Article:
By Tony Jimenez
HOYLAKE England (Reuters) - French Open champion Graeme McDowell could be forgiven for yelling 'sacre bleu' after a double-bogey seven at the 10th hole cost him dear in the first round of the 143rd British Open on Thursday.
The world number 17 also bemoaned his inability to hit a much-needed cut shot under the Royal Liverpool winds and "a sloppy posture" after opening up with a disappointing two-over 74 on a hot, sunny day on the north-west coast of England.
"I had an average lie in the left rough off the 10th tee but it came out low and left," McDowell told reporters. "It seemed to sling-shot off a hill or something - I'm not sure what happened.
"From there I had no shot really, the ball jumped out on me over the back of the green and I didn't get it up and down."
McDowell, an excellent course strategist tipped for a good championship before the start, was deeply frustrated with one element of his game.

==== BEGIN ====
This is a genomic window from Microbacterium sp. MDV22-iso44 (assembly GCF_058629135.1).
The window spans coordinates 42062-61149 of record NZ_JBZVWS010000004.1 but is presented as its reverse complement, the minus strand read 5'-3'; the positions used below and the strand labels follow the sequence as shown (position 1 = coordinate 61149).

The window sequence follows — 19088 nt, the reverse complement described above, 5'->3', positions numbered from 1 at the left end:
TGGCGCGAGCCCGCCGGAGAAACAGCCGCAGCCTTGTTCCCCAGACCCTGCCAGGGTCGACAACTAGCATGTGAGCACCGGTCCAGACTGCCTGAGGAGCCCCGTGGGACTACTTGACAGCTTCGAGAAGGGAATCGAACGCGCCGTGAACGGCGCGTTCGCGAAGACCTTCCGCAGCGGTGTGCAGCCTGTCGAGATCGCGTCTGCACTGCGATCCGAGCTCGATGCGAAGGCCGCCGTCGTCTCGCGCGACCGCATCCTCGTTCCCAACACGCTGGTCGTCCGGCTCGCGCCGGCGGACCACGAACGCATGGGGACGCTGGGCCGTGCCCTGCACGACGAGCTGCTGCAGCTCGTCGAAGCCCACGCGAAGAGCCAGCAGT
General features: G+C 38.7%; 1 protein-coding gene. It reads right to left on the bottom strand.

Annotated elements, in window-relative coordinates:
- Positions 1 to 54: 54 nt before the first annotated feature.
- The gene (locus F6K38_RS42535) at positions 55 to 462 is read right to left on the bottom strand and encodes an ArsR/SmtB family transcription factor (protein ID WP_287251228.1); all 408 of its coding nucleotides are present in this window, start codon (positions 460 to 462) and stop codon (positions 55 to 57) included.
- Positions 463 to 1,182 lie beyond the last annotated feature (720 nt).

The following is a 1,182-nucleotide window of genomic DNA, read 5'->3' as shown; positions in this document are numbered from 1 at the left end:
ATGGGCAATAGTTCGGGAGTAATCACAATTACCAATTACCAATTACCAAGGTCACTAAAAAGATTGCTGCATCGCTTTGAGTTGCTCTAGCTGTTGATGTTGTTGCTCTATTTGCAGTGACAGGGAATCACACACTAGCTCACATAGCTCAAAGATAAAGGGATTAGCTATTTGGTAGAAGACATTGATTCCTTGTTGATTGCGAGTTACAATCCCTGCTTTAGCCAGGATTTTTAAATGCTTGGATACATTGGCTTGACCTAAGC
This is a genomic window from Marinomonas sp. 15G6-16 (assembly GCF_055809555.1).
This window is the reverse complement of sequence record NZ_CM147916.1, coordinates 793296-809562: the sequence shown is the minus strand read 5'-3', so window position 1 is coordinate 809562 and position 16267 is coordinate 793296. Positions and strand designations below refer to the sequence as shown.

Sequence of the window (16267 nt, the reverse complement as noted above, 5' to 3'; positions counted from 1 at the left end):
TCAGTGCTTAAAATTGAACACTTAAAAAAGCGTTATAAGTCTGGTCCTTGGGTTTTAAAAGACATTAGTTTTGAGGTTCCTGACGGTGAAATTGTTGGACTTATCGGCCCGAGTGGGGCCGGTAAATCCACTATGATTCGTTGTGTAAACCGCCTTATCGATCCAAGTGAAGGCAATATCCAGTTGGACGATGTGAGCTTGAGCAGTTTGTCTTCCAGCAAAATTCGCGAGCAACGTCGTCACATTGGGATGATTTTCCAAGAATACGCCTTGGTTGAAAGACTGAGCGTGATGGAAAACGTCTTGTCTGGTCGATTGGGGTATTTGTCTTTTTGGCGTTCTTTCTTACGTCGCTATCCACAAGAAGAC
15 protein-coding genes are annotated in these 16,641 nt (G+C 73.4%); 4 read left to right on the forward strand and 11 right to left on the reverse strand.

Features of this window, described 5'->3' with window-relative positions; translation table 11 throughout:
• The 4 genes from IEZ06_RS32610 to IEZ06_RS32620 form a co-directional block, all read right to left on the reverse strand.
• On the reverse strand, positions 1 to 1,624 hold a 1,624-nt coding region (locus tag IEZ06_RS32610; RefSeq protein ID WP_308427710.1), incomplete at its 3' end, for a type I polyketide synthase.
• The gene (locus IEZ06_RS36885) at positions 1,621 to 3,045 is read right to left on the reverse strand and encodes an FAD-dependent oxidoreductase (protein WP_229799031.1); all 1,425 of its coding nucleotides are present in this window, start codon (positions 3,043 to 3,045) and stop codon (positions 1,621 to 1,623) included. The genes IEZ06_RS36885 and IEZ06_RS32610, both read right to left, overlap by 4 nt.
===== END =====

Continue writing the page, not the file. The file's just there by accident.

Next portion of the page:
"I'm not really controlling my ball flight the way I need to," said the 2010 U.S. Open champion. "I can't hit a cut at all - it is non-existent at the minute.
"It's very difficult to play links golf when you're not able to shape it both ways especially when the greens are as firm as this.
"It's not something that's just appeared this week, it's something that's been a consistent flaw in my game lately. But I can't get down on myself, I've got to get back out there tomorrow and try to get myself back in this event."
Northern Irishman McDowell said he found some sort of solace in the last few holes of the round.
"I found a little bit of something coming in, just from my leg work," explained one of the mainstays of Europe's Ryder Cup team. "I felt like my posture has been getting sloppy which has been leading to my leg work getting a little out in front of me.
"I felt a bit stronger in my posture coming in to make some good swings from about the 16th onwards."
McDowell is now hoping the strong gusts forecast for Friday's second round do actually materialize.
"I need some windy conditions so bring it on," he said. "If there were three more days of sunshine and not much wind I'd be pretty much writing myself off.
"But with the conditions they're forecasting for the next couple of days, especially tomorrow, it means I don't have to go and beat myself up today."
(Editing by Toby Davis)